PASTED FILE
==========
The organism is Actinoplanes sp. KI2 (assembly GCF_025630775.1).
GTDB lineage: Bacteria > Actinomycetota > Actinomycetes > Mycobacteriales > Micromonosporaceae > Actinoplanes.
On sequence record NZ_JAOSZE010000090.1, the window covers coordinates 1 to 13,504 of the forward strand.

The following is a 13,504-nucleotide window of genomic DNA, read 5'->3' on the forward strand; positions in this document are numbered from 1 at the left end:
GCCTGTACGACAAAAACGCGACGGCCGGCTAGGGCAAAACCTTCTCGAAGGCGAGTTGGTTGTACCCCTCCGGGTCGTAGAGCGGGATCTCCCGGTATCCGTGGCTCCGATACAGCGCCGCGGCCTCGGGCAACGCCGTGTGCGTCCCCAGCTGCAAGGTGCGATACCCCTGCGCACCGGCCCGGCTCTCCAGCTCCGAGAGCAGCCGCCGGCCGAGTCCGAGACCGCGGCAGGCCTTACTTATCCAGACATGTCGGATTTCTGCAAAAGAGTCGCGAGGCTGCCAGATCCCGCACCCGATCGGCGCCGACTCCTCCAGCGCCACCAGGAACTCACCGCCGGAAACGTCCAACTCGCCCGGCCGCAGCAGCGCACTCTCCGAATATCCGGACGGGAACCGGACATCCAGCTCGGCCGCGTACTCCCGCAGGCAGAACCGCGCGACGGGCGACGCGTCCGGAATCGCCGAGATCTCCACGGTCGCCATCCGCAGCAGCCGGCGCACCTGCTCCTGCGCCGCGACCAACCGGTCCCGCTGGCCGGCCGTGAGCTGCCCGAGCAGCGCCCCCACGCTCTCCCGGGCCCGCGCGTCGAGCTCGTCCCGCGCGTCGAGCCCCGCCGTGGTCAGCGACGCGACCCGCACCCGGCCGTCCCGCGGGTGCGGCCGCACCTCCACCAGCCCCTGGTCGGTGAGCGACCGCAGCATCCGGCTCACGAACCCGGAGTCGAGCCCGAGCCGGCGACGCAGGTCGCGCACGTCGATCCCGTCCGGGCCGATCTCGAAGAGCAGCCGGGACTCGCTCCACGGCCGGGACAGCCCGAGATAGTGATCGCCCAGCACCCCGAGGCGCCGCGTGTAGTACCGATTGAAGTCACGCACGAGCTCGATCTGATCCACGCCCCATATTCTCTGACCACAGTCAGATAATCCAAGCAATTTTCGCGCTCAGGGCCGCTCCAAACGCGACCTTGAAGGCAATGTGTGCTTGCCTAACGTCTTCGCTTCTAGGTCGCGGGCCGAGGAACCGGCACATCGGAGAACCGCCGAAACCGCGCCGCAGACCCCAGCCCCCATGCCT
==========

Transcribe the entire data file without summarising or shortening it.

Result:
The organism is Actinoplanes sp. KI2 (assembly GCF_025630775.1).
GTDB lineage: Bacteria > Actinomycetota > Actinomycetes > Mycobacteriales > Micromonosporaceae > Actinoplanes.
On sequence record NZ_JAOSZE010000090.1, the window covers coordinates 1 to 13,504 of the forward strand.

The following is a 13,504-nucleotide window of genomic DNA, read 5'->3' on the forward strand; positions in this document are numbered from 1 at the left end:
GCCTGTACGACAAAAACGCGACGGCCGGCTAGGGCAAAACCTTCTCGAAGGCGAGTTGGTTGTACCCCTCCGGGTCGTAGAGCGGGATCTCCCGGTATCCGTGGCTCCGATACAGCGCCGCGGCCTCGGGCAACGCCGTGTGCGTCCCCAGCTGCAAGGTGCGATACCCCTGCGCACCGGCCCGGCTCTCCAGCTCCGAGAGCAGCCGCCGGCCGAGTCCGAGACCGCGGCAGGCCTTACTTATCCAGACATGTCGGATTTCTGCAAAAGAGTCGCGAGGCTGCCAGATCCCGCACCCGATCGGCGCCGACTCCTCCAGCGCCACCAGGAACTCACCGCCGGAAACGTCCAACTCGCCCGGCCGCAGCAGCGCACTCTCCGAATATCCGGACGGGAACCGGACATCCAGCTCGGCCGCGTACTCCCGCAGGCAGAACCGCGCGACGGGCGACGCGTCCGGAATCGCCGAGATCTCCACGGTCGCCATCCGCAGCAGCCGGCGCACCTGCTCCTGCGCCGCGACCAACCGGTCCCGCTGGCCGGCCGTGAGCTGCCCGAGCAGCGCCCCCACGCTCTCCCGGGCCCGCGCGTCGAGCTCGTCCCGCGCGTCGAGCCCCGCCGTGGTCAGCGACGCGACCCGCACCCGGCCGTCCCGCGGGTGCGGCCGCACCTCCACCAGCCCCTGGTCGGTGAGCGACCGCAGCATCCGGCTCACGAACCCGGAGTCGAGCCCGAGCCGGCGACGCAGGTCGCGCACGTCGATCCCGTCCGGGCCGATCTCGAAGAGCAGCCGGGACTCGCTCCACGGCCGGGACAGCCCGAGATAGTGATCGCCCAGCACCCCGAGGCGCCGCGTGTAGTACCGATTGAAGTCACGCACGAGCTCGATCTGATCCACGCCCCATATTCTCTGACCACAGTCAGATAATCCAAGCAATTTTCGCGCTCAGGGCCGCTCCAAACGCGACCTTGAAGGCAATGTGTGCTTGCCTAACGTCTTCGCTTCTAGGTCGCGGGCCGAGGAACCGGCACATCGGAGAACCGCCGAAACCGCGCCGCAGACCCCAGCCCCCATGCCT